Visiting the border
With so much heated rhetoric and misinformation out there, it’s hard to have a clear picture about what’s really happening in the US/Mexico border region. That’s why we think it’s crucial to listen to the people who know best: border residents. One way to do that is to visit the border region in person.
Vicki Schmidt is from North Dakota and has been organizing immersion delegations for nearly 30 years. She first started with Sister Parish, Inc., working to develop long-term relationships with communities in Central America and Mexico based on solidarity and accompaniment. Sixteen years ago, she started taking delegations to the Texas/Mexico border.
This interview was conducted over email, and has been edited for clarity and length.
Q: You’ve been organizing trips to the Columban Mission Center (CMC) for several years now. Why do you keep going back?
I return there for several reasons:
I want to raise awareness in people who honestly seek answers to what is really happening on the border.
I think it’s important to invite people who’ve learned new things and have had a change of heart to bring their experiences home with them and share them with others. I encourage people to share what they’ve personally seen, heard, and felt, rather than make opinionated judgements. They are experts in their experiences and that is what they’re called to share. No one can argue with their experience – they own it.
I also need to remind myself about what is happening there - how people are being treated, abused, denied their human rights, and how our government and society is treating people in an inhumane fashion. Being there reminds me in forceful and vivid ways to not give up on justice and to work as an advocate for change in our immigration system.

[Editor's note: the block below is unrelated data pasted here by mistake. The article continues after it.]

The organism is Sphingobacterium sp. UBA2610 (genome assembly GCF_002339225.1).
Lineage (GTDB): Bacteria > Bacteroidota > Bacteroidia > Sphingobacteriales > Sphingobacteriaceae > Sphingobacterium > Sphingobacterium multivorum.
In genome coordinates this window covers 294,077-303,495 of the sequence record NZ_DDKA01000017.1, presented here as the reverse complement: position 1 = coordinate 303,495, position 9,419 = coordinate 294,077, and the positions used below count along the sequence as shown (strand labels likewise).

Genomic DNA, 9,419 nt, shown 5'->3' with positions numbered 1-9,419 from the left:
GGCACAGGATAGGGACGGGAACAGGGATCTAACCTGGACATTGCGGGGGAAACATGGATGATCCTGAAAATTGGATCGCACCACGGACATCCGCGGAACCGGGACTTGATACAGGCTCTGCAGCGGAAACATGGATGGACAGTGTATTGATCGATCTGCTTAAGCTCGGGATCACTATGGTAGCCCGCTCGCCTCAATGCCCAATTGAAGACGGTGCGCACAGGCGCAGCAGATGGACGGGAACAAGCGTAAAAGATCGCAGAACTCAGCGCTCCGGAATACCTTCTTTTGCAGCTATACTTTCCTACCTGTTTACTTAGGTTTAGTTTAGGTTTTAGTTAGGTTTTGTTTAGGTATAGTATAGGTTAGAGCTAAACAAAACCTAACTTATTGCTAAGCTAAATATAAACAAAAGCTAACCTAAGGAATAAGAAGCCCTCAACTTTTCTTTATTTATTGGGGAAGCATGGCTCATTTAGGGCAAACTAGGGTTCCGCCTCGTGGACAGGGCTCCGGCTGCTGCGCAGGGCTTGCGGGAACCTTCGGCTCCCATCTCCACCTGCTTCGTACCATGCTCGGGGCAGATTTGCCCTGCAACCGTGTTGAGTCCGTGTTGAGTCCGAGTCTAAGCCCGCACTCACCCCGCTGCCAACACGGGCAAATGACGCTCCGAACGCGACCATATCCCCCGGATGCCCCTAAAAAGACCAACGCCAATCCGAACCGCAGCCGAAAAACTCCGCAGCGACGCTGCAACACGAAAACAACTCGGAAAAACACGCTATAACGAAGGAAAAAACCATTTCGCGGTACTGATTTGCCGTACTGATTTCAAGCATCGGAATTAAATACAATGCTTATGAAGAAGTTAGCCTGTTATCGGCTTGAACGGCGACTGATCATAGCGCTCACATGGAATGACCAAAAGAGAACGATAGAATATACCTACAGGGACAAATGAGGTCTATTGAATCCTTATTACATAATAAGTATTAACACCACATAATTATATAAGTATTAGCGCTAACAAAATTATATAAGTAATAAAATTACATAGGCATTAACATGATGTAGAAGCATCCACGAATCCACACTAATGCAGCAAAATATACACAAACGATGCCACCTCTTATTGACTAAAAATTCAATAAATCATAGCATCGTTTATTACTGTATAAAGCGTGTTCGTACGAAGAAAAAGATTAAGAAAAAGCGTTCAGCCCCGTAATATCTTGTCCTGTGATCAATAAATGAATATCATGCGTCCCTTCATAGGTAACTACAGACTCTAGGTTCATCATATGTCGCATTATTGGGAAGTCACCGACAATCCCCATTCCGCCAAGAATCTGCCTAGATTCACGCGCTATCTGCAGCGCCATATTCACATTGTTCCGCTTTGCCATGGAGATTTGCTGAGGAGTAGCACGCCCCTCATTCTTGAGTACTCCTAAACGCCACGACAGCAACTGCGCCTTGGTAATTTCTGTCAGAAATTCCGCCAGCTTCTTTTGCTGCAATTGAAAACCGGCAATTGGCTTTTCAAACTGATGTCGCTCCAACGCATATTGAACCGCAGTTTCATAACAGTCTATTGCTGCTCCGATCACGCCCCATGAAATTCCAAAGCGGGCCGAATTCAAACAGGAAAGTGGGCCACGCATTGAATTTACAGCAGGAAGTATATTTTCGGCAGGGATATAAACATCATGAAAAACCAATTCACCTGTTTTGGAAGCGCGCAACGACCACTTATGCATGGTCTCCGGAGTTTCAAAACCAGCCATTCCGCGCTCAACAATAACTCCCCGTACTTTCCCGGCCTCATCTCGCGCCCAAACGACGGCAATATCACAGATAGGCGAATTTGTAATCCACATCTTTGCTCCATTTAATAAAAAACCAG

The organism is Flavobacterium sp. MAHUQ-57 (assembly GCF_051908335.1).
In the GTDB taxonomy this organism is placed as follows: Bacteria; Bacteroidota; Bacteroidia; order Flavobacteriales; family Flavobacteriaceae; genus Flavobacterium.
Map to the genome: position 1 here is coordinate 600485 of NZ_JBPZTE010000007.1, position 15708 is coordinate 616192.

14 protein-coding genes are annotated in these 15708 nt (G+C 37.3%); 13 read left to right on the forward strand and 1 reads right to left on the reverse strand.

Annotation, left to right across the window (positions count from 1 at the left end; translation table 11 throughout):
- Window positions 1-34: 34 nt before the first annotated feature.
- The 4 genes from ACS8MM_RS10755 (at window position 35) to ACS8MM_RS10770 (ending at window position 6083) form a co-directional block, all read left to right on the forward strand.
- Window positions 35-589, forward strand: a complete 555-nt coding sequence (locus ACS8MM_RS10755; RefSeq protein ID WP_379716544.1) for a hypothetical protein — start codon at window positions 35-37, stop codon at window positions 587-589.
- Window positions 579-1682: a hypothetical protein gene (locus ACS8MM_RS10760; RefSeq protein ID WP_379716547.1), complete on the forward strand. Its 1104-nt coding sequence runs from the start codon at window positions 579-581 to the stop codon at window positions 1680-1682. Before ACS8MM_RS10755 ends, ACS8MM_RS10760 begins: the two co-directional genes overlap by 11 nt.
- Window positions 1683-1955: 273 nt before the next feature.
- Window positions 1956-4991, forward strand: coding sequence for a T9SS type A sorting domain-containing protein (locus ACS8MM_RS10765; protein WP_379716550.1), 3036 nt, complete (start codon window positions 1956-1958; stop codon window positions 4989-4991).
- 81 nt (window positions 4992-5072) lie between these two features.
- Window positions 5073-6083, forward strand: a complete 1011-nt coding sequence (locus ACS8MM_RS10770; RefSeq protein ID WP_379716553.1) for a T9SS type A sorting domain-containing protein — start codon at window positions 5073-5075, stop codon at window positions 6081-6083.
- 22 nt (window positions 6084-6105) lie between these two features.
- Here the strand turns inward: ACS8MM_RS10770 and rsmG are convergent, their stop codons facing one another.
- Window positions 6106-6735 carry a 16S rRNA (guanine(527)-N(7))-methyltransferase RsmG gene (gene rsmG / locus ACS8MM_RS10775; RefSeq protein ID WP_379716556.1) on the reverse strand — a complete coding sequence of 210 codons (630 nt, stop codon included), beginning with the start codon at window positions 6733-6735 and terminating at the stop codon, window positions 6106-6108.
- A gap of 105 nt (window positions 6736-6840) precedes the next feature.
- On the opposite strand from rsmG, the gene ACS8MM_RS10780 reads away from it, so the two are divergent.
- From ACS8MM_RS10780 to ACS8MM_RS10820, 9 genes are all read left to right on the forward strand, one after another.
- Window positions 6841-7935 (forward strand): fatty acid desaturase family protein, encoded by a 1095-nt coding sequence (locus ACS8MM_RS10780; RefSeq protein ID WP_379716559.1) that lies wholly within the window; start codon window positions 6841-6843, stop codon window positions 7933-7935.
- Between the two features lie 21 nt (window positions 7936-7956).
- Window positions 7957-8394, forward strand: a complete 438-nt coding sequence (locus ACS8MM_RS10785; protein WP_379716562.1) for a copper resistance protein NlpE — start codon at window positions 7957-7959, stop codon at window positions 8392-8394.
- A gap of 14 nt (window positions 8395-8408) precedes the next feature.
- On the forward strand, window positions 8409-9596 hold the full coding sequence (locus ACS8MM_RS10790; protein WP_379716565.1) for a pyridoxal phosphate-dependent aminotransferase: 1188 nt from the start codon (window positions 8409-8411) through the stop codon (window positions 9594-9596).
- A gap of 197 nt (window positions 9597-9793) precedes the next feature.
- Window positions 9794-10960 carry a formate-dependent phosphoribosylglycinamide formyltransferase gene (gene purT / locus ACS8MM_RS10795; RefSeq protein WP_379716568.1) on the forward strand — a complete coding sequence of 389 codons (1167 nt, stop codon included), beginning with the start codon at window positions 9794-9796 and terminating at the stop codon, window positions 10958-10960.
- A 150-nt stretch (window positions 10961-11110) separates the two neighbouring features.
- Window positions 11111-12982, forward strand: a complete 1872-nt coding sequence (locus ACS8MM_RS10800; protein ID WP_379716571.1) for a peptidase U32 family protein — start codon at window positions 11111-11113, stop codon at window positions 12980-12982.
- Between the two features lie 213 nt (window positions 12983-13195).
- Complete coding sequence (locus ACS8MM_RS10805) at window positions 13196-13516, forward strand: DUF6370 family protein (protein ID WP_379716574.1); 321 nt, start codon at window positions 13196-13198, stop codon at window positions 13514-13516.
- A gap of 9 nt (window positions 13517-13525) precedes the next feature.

Q: What have been some of the most impactful experiences from your trips to the CMC? How do those experiences inform your perspective on current and proposed border policies?
The most impactful experiences for me, and often for delegation participants, are the personal stories of migrants and their families.
Sometimes it’s the woman who cooks a meal for us at the CMC, who was shot five times in a drive by shooting that was intended for her son. Sometimes it’s been hugging and drying the tears of detainees at the El Paso Processing Center. It’s been serving meals to people just released by ICE and helping them on their way to families, or working in a shelter just sorting clothes and helping migrants find something better to wear than what they wore on their long journeys. There’s nothing better than these moments to inform my perspective on current and proposed border policies.
Q: What have you learned from border communities over all the years you’ve been visiting them?
Border communities have taught me how to give true hospitality to the strangers in our midst. I have heard that there are 5,000 volunteers in the El Paso area who assist with the processing of migrants once they are released from ICE. I have worked alongside the generous souls who work long hours gathering and preparing food to provide good, nutritious meals for refugees, gently providing advice and care to assist them. I’ve seen the outpouring of clothing, food, toiletries, and much more. It’s a beautiful thing to witness. Churches have reached out with shelter and are providing bus fare and airfare. Even the Columban Mission Center provides shelter: during our last visit, we shared the space with 20 people looking for their families in other parts of the U.S., and we cooked meals for them.